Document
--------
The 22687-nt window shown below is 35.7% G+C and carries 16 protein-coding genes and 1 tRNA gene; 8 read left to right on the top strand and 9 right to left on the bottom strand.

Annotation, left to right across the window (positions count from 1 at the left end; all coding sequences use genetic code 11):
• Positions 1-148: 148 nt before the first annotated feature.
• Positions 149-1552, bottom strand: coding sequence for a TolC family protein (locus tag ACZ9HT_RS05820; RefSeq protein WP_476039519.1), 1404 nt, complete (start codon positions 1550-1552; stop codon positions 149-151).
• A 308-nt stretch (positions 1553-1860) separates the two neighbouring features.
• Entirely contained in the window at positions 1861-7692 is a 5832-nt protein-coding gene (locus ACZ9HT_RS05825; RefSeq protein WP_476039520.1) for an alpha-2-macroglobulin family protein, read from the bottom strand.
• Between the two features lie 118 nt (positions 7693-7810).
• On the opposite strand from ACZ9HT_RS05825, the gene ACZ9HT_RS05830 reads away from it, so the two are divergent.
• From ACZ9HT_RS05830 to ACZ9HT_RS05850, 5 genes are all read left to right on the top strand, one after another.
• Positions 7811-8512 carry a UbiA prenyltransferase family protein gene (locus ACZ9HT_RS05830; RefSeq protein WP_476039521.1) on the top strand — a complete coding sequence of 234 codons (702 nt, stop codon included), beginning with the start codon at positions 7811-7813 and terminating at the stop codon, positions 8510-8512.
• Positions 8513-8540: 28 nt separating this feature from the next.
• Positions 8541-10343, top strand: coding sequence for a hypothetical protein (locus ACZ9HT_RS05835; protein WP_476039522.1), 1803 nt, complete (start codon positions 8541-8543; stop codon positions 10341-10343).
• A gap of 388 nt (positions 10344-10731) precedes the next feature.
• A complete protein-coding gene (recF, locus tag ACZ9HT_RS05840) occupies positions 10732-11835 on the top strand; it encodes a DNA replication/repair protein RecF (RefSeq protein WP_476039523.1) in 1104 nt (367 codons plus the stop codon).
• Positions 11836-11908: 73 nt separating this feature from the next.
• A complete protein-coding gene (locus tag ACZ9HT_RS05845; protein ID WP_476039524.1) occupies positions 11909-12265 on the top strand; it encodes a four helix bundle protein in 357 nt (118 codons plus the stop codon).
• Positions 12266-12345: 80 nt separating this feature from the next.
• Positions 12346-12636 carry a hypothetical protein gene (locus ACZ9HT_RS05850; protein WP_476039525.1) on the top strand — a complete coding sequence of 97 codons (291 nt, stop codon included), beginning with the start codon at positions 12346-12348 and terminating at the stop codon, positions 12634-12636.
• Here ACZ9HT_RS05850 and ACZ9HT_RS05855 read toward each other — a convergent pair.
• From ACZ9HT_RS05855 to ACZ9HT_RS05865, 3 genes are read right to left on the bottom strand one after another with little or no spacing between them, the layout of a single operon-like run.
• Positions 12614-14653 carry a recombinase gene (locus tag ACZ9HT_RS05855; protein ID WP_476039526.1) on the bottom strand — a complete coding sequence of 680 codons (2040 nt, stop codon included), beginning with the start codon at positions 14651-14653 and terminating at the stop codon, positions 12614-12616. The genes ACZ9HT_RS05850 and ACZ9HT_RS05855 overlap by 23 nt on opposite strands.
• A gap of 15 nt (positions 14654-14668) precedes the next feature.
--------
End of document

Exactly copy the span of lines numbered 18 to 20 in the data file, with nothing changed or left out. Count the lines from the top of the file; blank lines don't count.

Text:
• Positions 12346-12636 carry a hypothetical protein gene (locus ACZ9HT_RS05850; protein WP_476039525.1) on the top strand — a complete coding sequence of 97 codons (291 nt, stop codon included), beginning with the start codon at positions 12346-12348 and terminating at the stop codon, positions 12634-12636.
• Here ACZ9HT_RS05850 and ACZ9HT_RS05855 read toward each other — a convergent pair.
• From ACZ9HT_RS05855 to ACZ9HT_RS05865, 3 genes are read right to left on the bottom strand one after another with little or no spacing between them, the layout of a single operon-like run.